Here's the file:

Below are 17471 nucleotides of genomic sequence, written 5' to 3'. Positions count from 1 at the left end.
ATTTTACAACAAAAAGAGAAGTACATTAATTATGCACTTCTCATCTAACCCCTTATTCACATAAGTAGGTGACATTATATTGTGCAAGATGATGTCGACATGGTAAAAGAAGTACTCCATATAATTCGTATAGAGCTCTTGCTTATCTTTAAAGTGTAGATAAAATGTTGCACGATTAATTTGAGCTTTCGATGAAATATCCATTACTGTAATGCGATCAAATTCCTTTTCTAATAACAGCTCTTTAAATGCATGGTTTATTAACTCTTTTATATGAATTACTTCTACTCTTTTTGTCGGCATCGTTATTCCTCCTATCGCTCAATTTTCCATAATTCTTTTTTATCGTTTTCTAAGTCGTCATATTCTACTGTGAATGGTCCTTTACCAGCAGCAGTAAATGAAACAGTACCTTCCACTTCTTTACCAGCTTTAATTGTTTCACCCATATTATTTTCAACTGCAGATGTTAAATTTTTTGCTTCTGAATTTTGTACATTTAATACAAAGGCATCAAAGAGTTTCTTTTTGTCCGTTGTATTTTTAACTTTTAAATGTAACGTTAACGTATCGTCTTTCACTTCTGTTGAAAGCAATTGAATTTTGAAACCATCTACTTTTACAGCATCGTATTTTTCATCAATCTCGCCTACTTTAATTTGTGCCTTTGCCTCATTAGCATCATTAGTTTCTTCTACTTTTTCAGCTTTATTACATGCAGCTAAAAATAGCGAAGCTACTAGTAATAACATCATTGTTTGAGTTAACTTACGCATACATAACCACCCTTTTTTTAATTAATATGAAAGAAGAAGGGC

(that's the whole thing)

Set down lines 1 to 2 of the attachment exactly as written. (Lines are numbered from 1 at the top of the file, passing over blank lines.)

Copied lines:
Below are 17471 nucleotides of genomic sequence, written 5' to 3'. Positions count from 1 at the left end.
ATTTTACAACAAAAAGAGAAGTACATTAATTATGCACTTCTCATCTAACCCCTTATTCACATAAGTAGGTGACATTATATTGTGCAAGATGATGTCGACATGGTAAAAGAAGTACTCCATATAATTCGTATAGAGCTCTTGCTTATCTTTAAAGTGTAGATAAAATGTTGCACGATTAATTTGAGCTTTCGATGAAATATCCATTACTGTAATGCGATCAAATTCCTTTTCTAATAACAGCTCTTTAAATGCATGGTTTATTAACTCTTTTATATGAATTACTTCTACTCTTTTTGTCGGCATCGTTATTCCTCCTATCGCTCAATTTTCCATAATTCTTTTTTATCGTTTTCTAAGTCGTCATATTCTACTGTGAATGGTCCTTTACCAGCAGCAGTAAATGAAACAGTACCTTCCACTTCTTTACCAGCTTTAATTGTTTCACCCATATTATTTTCAACTGCAGATGTTAAATTTTTTGCTTCTGAATTTTGTACATTTAATACAAAGGCATCAAAGAGTTTCTTTTTGTCCGTTGTATTTTTAACTTTTAAATGTAACGTTAACGTATCGTCTTTCACTTCTGTTGAAAGCAATTGAATTTTGAAACCATCTACTTTTACAGCATCGTATTTTTCATCAATCTCGCCTACTTTAATTTGTGCCTTTGCCTCATTAGCATCATTAGTTTCTTCTACTTTTTCAGCTTTATTACATGCAGCTAAAAATAGCGAAGCTACTAGTAATAACATCATTGTTTGAGTTAACTTACGCATACATAACCACCCTTTTTTTAATTAATATGAAAGAAGAAGGGC